This is the first-ever museum exhibition dedicated to bapo (“eight brokens”) painting, a revolutionary artistic genre that emerged in China during the mid-19th-century. Bapo refers to the damaged cultural ephemera hyper-realistically depicted in the works—worm-eaten calligraphies, partial book pages, burned paintings, remnants of rubbings and torn-open letters. The term “eight brokens” also alludes to the hidden messages of the images—often wishes for good fortune. Eight is a lucky number in Chinese culture, and broken, or less-than-complete, objects can also have favorable implications, since perfection could bring about misfortune. Visitors are invited to decipher the visual puzzles presented in the paintings, many of which are recent acquisitions and on view to the public for the first time.

Follow the North Star: Inuit Art from the Collection of Estrellita and Yousuf Karsh

Bernard and Barbara Stern Shapiro Gallery
July 1–December 31, 2017

Opening on the 150th anniversary of the Canadian Confederation, this exhibition presents a selection of Inuit prints from the collection of renowned portrait photographer Yousuf Karsh and his wife Estrellita, both longtime supporters of the MFA. Included are works by key Inuit artists such as Kenojuak Ashevak, Agnes Nanogak, Jessie Oonark, Pudlo Pudlat and Lucy Qinnuayuak. The prints come largely from the printmaking cooperative at Cape Dorset, north of Hudson Bay, where printmaking was introduced around 1959. Most are stone-cuts, handprinted from blocks of soapstone in which the images are carved in relief. The works are organized thematically, with sections focusing on family and daily life; hunting; shamans and myths; and tradition and the incursion of the modern world. In addition to the prints, the exhibition features a number of small-scale sculptures, and is accompanied by a visitor guide, available for free in the gallery.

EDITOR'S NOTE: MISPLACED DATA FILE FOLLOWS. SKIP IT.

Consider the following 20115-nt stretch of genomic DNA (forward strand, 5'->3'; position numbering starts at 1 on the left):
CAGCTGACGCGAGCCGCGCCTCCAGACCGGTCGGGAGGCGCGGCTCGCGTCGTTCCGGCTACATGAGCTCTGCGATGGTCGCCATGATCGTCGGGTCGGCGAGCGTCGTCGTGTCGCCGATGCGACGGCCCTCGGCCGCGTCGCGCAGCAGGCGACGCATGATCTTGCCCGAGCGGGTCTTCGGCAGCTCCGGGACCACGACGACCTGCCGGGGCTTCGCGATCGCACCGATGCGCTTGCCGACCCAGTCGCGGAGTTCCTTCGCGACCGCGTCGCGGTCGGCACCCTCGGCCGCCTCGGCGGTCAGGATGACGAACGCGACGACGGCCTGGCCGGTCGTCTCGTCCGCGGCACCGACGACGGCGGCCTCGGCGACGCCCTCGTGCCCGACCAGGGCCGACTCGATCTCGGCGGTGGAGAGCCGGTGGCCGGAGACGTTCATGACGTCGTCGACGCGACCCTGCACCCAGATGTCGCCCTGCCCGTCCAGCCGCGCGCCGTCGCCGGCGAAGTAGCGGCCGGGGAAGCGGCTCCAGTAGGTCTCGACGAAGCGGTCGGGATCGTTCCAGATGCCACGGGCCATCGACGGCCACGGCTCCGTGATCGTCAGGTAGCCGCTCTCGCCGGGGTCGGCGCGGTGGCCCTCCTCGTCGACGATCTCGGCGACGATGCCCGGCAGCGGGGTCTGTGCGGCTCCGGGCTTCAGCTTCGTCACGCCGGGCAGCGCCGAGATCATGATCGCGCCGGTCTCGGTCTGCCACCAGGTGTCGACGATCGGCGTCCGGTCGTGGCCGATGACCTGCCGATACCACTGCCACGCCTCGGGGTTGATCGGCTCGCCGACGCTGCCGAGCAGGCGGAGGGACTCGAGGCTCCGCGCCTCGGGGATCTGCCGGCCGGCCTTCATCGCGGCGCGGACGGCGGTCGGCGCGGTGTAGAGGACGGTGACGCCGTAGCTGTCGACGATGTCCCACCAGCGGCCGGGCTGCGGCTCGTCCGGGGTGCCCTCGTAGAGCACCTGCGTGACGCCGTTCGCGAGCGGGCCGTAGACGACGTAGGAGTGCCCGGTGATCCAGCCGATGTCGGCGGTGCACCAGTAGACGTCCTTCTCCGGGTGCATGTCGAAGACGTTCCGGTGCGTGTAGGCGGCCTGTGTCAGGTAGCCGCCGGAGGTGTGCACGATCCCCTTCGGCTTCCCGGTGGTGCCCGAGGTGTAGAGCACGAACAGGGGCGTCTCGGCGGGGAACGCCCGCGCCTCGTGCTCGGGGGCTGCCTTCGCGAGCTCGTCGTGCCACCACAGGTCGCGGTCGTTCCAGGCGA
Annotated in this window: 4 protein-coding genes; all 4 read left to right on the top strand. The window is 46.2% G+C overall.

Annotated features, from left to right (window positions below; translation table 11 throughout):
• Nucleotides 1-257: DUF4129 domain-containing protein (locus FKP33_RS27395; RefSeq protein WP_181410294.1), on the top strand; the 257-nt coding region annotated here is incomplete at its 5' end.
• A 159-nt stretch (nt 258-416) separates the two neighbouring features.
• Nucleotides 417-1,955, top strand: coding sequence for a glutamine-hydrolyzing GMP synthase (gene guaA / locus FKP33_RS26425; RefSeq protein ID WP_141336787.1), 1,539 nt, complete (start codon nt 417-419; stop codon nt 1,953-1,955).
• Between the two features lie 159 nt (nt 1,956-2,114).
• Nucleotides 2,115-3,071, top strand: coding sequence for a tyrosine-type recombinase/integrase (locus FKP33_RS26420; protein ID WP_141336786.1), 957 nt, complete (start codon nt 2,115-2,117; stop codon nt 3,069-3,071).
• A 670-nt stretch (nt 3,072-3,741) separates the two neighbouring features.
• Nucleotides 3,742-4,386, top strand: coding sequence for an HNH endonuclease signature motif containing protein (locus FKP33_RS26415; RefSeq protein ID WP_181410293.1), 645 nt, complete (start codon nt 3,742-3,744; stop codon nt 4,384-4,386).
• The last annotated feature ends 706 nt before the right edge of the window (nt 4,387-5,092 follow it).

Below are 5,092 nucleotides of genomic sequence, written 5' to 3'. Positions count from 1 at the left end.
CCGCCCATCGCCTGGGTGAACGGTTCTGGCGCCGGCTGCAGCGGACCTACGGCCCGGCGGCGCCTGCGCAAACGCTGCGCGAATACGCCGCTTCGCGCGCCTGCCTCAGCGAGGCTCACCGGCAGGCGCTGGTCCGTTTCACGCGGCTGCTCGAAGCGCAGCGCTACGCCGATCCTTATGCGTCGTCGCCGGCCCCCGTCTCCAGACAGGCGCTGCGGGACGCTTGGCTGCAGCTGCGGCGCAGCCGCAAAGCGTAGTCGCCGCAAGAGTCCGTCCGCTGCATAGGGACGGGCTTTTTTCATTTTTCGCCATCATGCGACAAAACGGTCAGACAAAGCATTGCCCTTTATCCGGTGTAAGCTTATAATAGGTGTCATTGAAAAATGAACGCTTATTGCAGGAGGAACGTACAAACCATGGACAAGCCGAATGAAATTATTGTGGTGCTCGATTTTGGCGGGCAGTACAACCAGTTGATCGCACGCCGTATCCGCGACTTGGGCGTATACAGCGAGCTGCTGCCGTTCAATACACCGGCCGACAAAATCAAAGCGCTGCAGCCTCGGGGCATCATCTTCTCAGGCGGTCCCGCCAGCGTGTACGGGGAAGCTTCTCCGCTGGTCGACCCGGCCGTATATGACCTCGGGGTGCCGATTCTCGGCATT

The Summer of Love: Photography and Graphic Design

Edward and Nancy Roberts Family Gallery
July 6–October 22, 2017

In celebration of the Summer of Love’s 50th anniversary, this exhibition explodes with a profusion of more than 120 posters, album covers and photographs from the transformative years around 1967. That summer, fueled by sensational stories in the national media, San Francisco’s Haight-Ashbury neighborhood became a mecca for thousands seeking an alternative to the constrictions of postwar American society. A new graphic vocabulary emerged in posters commissioned to advertise weekly rock concerts at the Fillmore Auditorium and the Avalon Ballroom, with bands such as Jefferson Airplane, the Grateful Dead, and the Janis Joplin-led Big Brother & The Holding Company. A group of more than 50 concert posters highlights experiments with psychedelic graphic design and meandering typography—often verging on the illegible. These include works by Wes Wilson, who took inspiration from earlier art movements such as the Vienna Secession, and Victor Moscoso, whose studies of color theory with Josef Albers at Yale University translated into striking use of bright, saturated colors in his own designs. A grid of 25 album covers traces the influence of the famously amorphous lettering in the Beatles’ 1965 album Rubber Soul on countless covers and posters from later in the decade. At the heart of the exhibition is a group of 32 photographs by Herb Greene, a pioneering member of the Haight-Ashbury counterculture. Many of his iconic images document the city’s burgeoning music scene, while a selection from a newly published portfolio offers a glimpse at everyday life in the Haight during the fabled summer of 1967.